A method of filtering static route redistribution on the firewall (like many networking devices) is to use Route Maps. Route Maps are a great way to define routing policy and customize redistribution into varying routing protocols.

First step is to create the Blackhole static route that we will then advertise into our OSPF domain. In the UI go to Network–> Static Routes –> and enter the following (whatever the new remote access IP Range is):

Once the static route’s in place the next step is to create an IP Prefix list. Hop into the appliance CLI and use the below commands.

The first configured rule is to match the SSL VPN IP Range, and the second is to deny all other IP ranges. Once prefix list is done the next task is to create the Route Map with the prefix list reference per below.

The last steps to finish is enabling static route redistribution into OSPF and to apply our new Route Map to the redistribution. The below few commands will get the task completed.

Barring the new prefix is in the network statements of the Fortigate firewall, after all of this you should start seeing the new IP range advertised into the OSPF autonomous system. The above can be done as well with an IP Access List on the Fortigate Firewall, but I find the prefix match list an easier method.

Fortinet Source-IP – Interface

A co-worker of mine a bit ago setup a Radius server for all of our small branch offices. The idea was a central Radius server for internal wireless authentication at all branches, each with a smaller Fortigate firewall appliance. Each Fortinet appliance would act as the Radius client, initiating a connection to the central Radius server in a COLO.

Each site leveraged the public internet to create IPSEC tunnels back to a VPN concentrator in the COLO facility. There were no leased private lines, all internal connectivity to the rest of the corporate network was through dual site to site VPN tunnels.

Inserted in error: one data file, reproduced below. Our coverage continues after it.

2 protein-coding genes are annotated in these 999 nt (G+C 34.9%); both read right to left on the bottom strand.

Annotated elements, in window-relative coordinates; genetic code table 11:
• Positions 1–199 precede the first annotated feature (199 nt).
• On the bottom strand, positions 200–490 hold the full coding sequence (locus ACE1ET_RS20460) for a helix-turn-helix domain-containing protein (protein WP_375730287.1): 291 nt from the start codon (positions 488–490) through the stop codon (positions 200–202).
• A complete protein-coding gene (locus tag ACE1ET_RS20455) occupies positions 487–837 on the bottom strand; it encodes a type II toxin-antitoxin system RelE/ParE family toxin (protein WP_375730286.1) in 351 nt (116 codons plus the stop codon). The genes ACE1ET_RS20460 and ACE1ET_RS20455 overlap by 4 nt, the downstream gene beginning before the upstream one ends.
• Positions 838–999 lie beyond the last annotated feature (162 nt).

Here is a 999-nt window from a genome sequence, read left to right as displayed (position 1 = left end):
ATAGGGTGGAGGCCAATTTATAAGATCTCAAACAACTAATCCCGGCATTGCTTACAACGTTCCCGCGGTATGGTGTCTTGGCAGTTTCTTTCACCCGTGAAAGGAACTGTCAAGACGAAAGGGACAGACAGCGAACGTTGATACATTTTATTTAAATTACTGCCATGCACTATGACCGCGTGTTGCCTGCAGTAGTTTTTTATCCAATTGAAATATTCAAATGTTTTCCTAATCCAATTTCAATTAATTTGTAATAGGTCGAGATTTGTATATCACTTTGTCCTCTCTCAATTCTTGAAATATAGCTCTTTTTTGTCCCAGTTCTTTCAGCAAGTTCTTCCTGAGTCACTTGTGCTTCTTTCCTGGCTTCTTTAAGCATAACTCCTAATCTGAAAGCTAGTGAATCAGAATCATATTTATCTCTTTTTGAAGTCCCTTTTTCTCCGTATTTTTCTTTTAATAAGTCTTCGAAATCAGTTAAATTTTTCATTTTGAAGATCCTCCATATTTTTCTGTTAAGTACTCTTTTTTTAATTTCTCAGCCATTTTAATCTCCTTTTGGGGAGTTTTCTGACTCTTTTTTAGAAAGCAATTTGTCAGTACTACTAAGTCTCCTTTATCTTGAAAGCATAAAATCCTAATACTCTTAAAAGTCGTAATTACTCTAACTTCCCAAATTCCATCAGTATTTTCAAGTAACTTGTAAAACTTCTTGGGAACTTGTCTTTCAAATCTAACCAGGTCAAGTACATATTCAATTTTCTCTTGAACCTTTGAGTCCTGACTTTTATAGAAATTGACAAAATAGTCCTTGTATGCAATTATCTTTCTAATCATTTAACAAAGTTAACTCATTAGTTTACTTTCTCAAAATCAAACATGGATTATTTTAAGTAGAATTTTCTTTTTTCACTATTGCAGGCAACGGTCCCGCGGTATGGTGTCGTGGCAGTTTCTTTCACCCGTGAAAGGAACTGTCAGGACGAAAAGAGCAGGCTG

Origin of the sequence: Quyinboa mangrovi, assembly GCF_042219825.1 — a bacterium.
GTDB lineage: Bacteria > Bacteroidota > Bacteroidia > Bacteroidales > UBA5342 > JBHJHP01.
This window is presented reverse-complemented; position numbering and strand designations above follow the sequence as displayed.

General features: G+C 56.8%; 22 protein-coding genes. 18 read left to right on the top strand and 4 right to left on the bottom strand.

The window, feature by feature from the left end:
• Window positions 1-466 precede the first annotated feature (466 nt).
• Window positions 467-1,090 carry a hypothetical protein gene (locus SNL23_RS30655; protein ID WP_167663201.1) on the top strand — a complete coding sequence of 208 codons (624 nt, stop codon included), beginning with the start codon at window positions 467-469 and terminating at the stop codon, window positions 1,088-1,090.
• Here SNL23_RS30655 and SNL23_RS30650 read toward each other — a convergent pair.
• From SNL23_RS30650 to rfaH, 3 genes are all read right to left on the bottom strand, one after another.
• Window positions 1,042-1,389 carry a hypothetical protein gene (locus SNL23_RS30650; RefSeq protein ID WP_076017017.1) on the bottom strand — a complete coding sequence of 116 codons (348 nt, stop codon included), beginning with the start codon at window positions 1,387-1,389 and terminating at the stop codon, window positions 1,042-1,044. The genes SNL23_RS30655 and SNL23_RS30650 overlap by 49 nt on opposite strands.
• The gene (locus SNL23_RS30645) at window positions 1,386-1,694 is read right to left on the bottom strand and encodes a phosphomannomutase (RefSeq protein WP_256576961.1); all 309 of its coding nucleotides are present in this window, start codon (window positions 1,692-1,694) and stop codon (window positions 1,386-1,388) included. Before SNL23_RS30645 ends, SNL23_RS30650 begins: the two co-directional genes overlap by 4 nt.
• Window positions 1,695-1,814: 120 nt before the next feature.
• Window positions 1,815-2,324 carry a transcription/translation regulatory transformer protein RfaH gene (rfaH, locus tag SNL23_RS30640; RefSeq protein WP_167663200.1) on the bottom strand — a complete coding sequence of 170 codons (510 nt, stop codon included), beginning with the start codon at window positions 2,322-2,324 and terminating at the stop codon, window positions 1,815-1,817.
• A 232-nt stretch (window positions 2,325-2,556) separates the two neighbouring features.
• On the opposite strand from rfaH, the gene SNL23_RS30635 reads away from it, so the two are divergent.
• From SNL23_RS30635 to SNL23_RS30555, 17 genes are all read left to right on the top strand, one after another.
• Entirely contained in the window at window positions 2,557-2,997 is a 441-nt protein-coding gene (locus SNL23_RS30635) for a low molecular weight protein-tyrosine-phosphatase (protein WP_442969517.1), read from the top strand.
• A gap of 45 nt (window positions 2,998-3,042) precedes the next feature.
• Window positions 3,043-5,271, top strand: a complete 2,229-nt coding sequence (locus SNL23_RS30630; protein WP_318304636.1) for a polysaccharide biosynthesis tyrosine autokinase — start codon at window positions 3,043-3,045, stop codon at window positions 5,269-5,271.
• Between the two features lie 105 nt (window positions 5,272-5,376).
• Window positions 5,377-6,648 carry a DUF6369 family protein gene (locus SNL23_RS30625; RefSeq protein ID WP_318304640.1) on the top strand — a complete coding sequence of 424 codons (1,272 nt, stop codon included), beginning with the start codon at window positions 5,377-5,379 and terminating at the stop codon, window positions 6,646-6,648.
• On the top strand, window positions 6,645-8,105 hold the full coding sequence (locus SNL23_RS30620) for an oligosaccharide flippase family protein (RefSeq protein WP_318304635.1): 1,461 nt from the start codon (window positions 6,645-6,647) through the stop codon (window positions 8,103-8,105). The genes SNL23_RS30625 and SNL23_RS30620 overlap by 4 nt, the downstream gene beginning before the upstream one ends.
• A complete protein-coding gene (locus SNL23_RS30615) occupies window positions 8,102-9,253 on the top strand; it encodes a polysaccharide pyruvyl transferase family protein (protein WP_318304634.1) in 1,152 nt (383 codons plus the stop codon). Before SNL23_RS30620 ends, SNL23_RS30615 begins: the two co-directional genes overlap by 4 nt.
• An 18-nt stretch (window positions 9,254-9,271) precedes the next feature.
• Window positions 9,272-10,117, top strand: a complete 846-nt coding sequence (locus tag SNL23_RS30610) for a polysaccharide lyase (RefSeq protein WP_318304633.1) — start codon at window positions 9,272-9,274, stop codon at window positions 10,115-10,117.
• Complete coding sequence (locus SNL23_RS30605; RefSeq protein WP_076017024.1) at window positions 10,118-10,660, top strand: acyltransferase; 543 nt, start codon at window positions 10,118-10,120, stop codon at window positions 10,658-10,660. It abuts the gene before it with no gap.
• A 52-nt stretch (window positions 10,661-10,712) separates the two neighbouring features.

After confirming the Radius server worked locally in the COLO, we took one of the branch firewalls and setup the Radius client. For a simple Radius client setup in a Fortinet appliance there’s not much to it. Add the IP of the Radius server (or IPs for primary and secondary servers) and then enter the Radius key for authentication. Once the Radius client configuration is entered, you then just need to make sure a policy is allowing the branch internal network to reach the Radius server on TCP and UDP ports 1812 and 1813. This is assuming the IPSEC tunnel and proper routing is available to reach the subnet the Radius server resides on.

We configured the client and tried testing the connectivity, but for some reason we found the Fortinet appliance (Radius client) could not connect to the Radius server on the proper ports. We could confirm from the internal side of the firewall, a PC for instance, could reach the Radius server properly, but just not the firewall. After running a packet capture on all interfaces with a host address of the Radius server IP, we discovered that the firewall was in fact attempting to reach the server, but only out its management interface, not the internal interface/subnet we wanted it to. After looking into the CLI we found an option within the Radius server configuration to specify a source IP address/interface.

Commands from Above
config user radius
edit <Radius Client Name>
show full

What we discovered was that in Forti-OS world when specifying a target on the appliance that is not part of a directly connected subnet, the operator often times needs to specify an interface to use for reaching the destination. This appears to be true for some other functions on Fortinet firewalls as well, such as LDAP. If an LDAP server is specified on the firewall but is not within a directly connected network, chances are the operator will need to specify what interface to use for reaching that LDAP server. In our example with the appliance reaching the Radius server, we needed to specify the IP address assigned to the internal interface that is associated with a subnet already capable of reaching the Radius server subnet. After entering the source-ip we immediately were able to connect the Radius client to the Radius server over our IPSEC tunnel.